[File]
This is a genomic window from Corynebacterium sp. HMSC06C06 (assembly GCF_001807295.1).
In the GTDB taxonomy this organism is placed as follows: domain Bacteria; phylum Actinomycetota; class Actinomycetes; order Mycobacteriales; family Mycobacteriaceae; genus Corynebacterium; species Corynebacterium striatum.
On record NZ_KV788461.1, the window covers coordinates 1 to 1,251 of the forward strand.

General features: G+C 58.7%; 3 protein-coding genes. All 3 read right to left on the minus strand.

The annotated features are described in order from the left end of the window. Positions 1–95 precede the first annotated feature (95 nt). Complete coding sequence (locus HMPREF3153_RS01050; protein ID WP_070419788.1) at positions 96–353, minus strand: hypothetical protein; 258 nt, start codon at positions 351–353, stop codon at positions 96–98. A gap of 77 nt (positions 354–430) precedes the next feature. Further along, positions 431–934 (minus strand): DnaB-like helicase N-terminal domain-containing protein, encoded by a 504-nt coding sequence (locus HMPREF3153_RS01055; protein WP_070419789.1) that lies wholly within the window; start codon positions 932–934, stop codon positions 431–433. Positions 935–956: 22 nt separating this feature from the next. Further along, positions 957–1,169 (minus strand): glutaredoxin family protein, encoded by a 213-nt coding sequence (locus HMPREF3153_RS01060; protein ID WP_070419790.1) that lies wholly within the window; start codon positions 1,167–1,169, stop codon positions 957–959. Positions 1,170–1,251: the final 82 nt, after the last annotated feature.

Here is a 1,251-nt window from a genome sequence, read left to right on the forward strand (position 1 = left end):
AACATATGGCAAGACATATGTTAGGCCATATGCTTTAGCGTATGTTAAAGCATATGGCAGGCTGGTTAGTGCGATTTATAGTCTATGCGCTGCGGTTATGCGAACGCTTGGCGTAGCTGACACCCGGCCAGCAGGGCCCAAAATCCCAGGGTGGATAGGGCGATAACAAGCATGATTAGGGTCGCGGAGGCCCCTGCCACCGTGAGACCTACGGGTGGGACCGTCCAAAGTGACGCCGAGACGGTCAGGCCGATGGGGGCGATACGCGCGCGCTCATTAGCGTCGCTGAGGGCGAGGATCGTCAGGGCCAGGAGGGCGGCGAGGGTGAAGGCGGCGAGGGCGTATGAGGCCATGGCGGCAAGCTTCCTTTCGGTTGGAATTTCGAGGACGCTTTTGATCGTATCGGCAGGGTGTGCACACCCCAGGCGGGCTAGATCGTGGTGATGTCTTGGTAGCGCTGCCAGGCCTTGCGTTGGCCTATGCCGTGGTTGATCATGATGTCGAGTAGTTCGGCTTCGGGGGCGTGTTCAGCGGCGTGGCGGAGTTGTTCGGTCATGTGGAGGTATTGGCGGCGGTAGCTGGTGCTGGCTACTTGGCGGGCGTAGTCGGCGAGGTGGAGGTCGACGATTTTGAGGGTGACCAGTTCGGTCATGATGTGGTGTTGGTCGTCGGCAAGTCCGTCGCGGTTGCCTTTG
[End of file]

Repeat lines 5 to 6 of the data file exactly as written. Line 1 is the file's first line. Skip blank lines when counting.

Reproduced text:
The annotated features are described in order from the left end of the window. Positions 1–95 precede the first annotated feature (95 nt). Complete coding sequence (locus HMPREF3153_RS01050; protein ID WP_070419788.1) at positions 96–353, minus strand: hypothetical protein; 258 nt, start codon at positions 351–353, stop codon at positions 96–98. A gap of 77 nt (positions 354–430) precedes the next feature. Further along, positions 431–934 (minus strand): DnaB-like helicase N-terminal domain-containing protein, encoded by a 504-nt coding sequence (locus HMPREF3153_RS01055; protein WP_070419789.1) that lies wholly within the window; start codon positions 932–934, stop codon positions 431–433. Positions 935–956: 22 nt separating this feature from the next. Further along, positions 957–1,169 (minus strand): glutaredoxin family protein, encoded by a 213-nt coding sequence (locus HMPREF3153_RS01060; protein ID WP_070419790.1) that lies wholly within the window; start codon positions 1,167–1,169, stop codon positions 957–959. Positions 1,170–1,251: the final 82 nt, after the last annotated feature.

Here is a 1,251-nt window from a genome sequence, read left to right on the forward strand (position 1 = left end):